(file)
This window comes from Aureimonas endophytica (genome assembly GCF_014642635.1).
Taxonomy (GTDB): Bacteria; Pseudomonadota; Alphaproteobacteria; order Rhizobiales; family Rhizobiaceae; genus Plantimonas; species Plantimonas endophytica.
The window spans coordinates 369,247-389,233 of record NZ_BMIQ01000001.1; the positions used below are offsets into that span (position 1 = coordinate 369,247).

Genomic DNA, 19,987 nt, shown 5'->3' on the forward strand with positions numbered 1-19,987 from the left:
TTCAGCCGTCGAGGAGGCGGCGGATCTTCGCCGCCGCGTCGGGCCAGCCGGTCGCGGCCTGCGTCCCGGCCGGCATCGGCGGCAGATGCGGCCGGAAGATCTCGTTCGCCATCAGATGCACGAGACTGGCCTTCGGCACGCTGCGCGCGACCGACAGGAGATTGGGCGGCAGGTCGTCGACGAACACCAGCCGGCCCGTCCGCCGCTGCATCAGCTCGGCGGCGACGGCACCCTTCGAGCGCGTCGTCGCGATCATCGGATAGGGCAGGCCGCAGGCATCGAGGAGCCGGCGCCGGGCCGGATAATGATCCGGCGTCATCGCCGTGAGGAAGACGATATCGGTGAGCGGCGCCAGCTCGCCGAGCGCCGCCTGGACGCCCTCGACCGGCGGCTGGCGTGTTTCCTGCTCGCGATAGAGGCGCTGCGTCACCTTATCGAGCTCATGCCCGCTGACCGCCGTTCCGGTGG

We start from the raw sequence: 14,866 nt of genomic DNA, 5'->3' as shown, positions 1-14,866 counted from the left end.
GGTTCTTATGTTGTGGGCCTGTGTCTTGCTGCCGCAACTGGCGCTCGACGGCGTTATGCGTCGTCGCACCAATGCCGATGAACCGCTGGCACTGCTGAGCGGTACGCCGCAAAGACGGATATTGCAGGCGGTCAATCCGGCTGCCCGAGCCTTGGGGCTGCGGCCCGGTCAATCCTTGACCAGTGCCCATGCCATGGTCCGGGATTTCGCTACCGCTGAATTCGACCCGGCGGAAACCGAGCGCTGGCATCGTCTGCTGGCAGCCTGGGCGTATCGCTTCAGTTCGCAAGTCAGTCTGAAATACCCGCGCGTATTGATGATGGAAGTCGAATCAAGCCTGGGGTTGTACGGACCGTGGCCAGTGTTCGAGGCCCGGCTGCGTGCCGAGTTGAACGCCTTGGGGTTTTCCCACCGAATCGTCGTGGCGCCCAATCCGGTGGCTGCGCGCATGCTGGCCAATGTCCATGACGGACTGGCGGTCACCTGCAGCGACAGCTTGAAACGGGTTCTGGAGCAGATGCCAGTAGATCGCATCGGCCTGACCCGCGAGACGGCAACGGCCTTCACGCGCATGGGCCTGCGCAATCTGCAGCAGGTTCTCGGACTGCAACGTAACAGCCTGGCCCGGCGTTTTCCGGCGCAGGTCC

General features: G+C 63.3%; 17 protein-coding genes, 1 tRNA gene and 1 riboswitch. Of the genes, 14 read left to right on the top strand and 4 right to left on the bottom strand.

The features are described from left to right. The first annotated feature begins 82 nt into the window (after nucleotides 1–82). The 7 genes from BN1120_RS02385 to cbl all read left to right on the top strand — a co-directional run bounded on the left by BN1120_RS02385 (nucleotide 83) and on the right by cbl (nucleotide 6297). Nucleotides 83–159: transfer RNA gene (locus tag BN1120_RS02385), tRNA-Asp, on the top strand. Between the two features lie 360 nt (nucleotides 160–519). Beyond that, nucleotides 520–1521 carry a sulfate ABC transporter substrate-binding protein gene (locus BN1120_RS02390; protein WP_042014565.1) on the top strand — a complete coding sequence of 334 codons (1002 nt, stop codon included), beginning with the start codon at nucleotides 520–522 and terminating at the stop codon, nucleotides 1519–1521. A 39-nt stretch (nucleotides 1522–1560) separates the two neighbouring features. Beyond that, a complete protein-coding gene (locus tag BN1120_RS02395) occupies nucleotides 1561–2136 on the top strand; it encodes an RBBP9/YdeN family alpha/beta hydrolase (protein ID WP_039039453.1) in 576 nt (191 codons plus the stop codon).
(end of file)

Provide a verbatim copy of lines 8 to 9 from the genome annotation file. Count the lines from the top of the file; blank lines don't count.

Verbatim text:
General features: G+C 63.3%; 17 protein-coding genes, 1 tRNA gene and 1 riboswitch. Of the genes, 14 read left to right on the top strand and 4 right to left on the bottom strand.

The features are described from left to right. The first annotated feature begins 82 nt into the window (after nucleotides 1–82). The 7 genes from BN1120_RS02385 to cbl all read left to right on the top strand — a co-directional run bounded on the left by BN1120_RS02385 (nucleotide 83) and on the right by cbl (nucleotide 6297). Nucleotides 83–159: transfer RNA gene (locus tag BN1120_RS02385), tRNA-Asp, on the top strand. Between the two features lie 360 nt (nucleotides 160–519). Beyond that, nucleotides 520–1521 carry a sulfate ABC transporter substrate-binding protein gene (locus BN1120_RS02390; protein WP_042014565.1) on the top strand — a complete coding sequence of 334 codons (1002 nt, stop codon included), beginning with the start codon at nucleotides 520–522 and terminating at the stop codon, nucleotides 1519–1521. A 39-nt stretch (nucleotides 1522–1560) separates the two neighbouring features. Beyond that, a complete protein-coding gene (locus tag BN1120_RS02395) occupies nucleotides 1561–2136 on the top strand; it encodes an RBBP9/YdeN family alpha/beta hydrolase (protein ID WP_039039453.1) in 576 nt (191 codons plus the stop codon).